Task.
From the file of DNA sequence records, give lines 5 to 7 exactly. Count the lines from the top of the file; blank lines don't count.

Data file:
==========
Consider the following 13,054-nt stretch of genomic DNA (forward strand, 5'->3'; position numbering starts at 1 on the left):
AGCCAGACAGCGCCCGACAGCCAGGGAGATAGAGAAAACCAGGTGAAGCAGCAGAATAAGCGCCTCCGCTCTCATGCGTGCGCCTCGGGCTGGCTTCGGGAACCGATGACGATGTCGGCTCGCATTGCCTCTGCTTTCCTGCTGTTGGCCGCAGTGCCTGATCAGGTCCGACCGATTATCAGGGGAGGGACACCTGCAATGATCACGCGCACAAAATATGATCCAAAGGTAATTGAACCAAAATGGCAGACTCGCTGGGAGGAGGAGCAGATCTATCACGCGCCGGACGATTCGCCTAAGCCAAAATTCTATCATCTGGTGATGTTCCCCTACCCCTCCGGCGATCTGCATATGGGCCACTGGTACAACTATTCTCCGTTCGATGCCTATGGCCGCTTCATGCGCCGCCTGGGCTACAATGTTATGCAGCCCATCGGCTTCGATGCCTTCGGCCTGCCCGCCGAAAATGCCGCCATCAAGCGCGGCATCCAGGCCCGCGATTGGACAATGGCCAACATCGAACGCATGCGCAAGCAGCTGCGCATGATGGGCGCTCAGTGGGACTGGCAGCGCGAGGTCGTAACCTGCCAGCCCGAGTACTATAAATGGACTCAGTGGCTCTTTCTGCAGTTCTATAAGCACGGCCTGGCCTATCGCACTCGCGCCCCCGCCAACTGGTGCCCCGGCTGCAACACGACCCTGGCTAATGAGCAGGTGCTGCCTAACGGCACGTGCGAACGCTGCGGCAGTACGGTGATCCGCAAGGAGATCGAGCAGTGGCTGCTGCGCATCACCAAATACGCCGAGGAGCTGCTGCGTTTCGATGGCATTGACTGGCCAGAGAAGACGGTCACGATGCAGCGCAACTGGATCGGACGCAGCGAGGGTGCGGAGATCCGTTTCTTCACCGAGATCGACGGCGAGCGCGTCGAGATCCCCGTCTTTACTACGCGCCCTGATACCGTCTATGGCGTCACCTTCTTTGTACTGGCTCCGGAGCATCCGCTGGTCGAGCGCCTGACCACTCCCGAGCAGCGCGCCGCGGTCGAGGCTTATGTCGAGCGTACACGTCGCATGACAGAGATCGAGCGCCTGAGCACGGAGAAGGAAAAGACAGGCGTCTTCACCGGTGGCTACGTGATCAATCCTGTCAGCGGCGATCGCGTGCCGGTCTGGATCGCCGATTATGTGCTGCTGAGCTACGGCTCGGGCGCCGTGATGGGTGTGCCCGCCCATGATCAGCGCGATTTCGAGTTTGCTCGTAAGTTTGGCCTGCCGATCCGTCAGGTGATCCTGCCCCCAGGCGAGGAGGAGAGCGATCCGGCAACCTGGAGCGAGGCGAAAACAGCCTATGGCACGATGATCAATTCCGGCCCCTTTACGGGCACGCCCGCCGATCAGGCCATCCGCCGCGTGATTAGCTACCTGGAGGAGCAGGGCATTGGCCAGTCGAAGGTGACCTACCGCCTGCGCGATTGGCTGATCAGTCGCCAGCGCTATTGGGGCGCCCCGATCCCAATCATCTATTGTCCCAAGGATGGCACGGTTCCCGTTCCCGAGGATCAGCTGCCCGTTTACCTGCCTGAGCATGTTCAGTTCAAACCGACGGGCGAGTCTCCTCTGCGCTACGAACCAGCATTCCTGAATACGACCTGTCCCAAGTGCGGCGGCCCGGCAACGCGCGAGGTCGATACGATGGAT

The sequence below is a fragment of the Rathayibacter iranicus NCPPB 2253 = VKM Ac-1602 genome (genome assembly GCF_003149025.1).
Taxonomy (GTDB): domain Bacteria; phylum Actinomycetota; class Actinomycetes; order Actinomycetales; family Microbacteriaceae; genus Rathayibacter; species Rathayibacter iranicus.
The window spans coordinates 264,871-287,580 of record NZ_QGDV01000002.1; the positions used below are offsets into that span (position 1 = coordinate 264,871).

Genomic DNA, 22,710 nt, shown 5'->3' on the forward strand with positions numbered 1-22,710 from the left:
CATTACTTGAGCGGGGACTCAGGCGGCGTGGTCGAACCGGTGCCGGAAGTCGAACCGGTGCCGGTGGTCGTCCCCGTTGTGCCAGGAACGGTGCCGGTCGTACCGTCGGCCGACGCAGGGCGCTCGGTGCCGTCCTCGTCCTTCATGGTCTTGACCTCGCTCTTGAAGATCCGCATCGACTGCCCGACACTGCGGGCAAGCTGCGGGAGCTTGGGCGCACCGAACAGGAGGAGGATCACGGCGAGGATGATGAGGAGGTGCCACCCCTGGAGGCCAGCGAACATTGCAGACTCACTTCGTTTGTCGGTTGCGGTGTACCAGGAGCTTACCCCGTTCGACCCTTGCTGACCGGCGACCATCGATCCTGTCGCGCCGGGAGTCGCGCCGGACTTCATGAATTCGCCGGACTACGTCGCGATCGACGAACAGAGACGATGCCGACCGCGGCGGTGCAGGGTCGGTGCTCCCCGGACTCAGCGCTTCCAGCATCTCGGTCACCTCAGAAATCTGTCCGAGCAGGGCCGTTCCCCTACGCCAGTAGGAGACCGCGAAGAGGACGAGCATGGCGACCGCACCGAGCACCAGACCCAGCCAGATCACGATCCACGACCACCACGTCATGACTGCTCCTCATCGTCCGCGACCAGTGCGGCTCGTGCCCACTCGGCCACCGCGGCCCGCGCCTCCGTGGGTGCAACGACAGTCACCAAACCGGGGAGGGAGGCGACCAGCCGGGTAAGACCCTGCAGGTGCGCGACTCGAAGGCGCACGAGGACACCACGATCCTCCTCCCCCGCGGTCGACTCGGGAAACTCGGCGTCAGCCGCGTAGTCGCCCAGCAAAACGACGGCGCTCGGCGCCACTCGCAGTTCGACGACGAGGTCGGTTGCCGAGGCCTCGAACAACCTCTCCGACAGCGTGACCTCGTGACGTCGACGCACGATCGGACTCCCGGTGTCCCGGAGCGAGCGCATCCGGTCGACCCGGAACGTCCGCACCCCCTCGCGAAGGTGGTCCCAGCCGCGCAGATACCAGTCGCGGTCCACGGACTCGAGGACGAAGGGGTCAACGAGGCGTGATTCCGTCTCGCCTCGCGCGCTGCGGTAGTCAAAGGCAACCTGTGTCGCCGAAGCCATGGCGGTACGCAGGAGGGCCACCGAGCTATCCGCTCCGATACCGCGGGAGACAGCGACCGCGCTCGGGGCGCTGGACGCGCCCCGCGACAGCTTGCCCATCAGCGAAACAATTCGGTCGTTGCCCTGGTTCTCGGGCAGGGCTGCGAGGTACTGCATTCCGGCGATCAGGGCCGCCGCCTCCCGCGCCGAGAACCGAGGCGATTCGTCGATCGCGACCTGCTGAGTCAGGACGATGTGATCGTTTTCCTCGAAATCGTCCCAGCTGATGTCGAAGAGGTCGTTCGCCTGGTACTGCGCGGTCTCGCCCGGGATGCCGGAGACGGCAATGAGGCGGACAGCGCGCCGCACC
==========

The window spans coordinates 264,871-287,580 of record NZ_QGDV01000002.1; the positions used below are offsets into that span (position 1 = coordinate 264,871).

Genomic DNA, 22,710 nt, shown 5'->3' on the forward strand with positions numbered 1-22,710 from the left:
CATTACTTGAGCGGGGACTCAGGCGGCGTGGTCGAACCGGTGCCGGAAGTCGAACCGGTGCCGGTGGTCGTCCCCGTTGTGCCAGGAACGGTGCCGGTCGTACCGTCGGCCGACGCAGGGCGCTCGGTGCCGTCCTCGTCCTTCATGGTCTTGACCTCGCTCTTGAAGATCCGCATCGACTGCCCGACACTGCGGGCAAGCTGCGGGAGCTTGGGCGCACCGAACAGGAGGAGGATCACGGCGAGGATGATGAGGAGGTGCCACCCCTGGAGGCCAGCGAACATTGCAGACTCACTTCGTTTGTCGGTTGCGGTGTACCAGGAGCTTACCCCGTTCGACCCTTGCTGACCGGCGACCATCGATCCTGTCGCGCCGGGAGTCGCGCCGGACTTCATGAATTCGCCGGACTACGTCGCGATCGACGAACAGAGACGATGCCGACCGCGGCGGTGCAGGGTCGGTGCTCCCCGGACTCAGCGCTTCCAGCATCTCGGTCACCTCAGAAATCTGTCCGAGCAGGGCCGTTCCCCTACGCCAGTAGGAGACCGCGAAGAGGACGAGCATGGCGACCGCACCGAGCACCAGACCCAGCCAGATCACGATCCACGACCACCACGTCATGACTGCTCCTCATCGTCCGCGACCAGTGCGGCTCGTGCCCACTCGGCCACCGCGGCCCGCGCCTCCGTGGGTGCAACGACAGTCACCAAACCGGGGAGGGAGGCGACCAGCCGGGTAAGACCCTGCAGGTGCGCGACTCGAAGGCGCACGAGGACACCACGATCCTCCTCCCCCGCGGTCGACTCGGGAAACTCGGCGTCAGCCGCGTAGTCGCCCAGCAAAACGACGGCGCTCGGCGCCACTCGCAGTTCGACGACGAGGTCGGTTGCCGAGGCCTCGAACAACCTCTCCGACAGCGTGACCTCGTGACGTCGACGCACGATCGGACTCCCGGTGTCCCGGAGCGAGCGCATCCGGTCGACCCGGAACGTCCGCACCCCCTCGCGAAGGTGGTCCCAGCCGCGCAGATACCAGTCGCGGTCCACGGACTCGAGGACGAAGGGGTCAACGAGGCGTGATTCCGTCTCGCCTCGCGCGCTGCGGTAGTCAAAGGCAACCTGTGTCGCCGAAGCCATGGCGGTACGCAGGAGGGCCACCGAGCTATCCGCTCCGATACCGCGGGAGACAGCGACCGCGCTCGGGGCGCTGGACGCGCCCCGCGACAGCTTGCCCATCAGCGAAACAATTCGGTCGTTGCCCTGGTTCTCGGGCAGGGCTGCGAGGTACTGCATTCCGGCGATCAGGGCCGCCGCCTCCCGCGCCGAGAACCGAGGCGATTCGTCGATCGCGACCTGCTGAGTCAGGACGATGTGATCGTTTTCCTCGAAATCGTCCCAGCTGATGTCGAAGAGGTCGTTCGCCTGGTACTGCGCGGTCTCGCCCGGGATGCCGGAGACGGCAATGAGGCGGACAGCGCGCCGCACC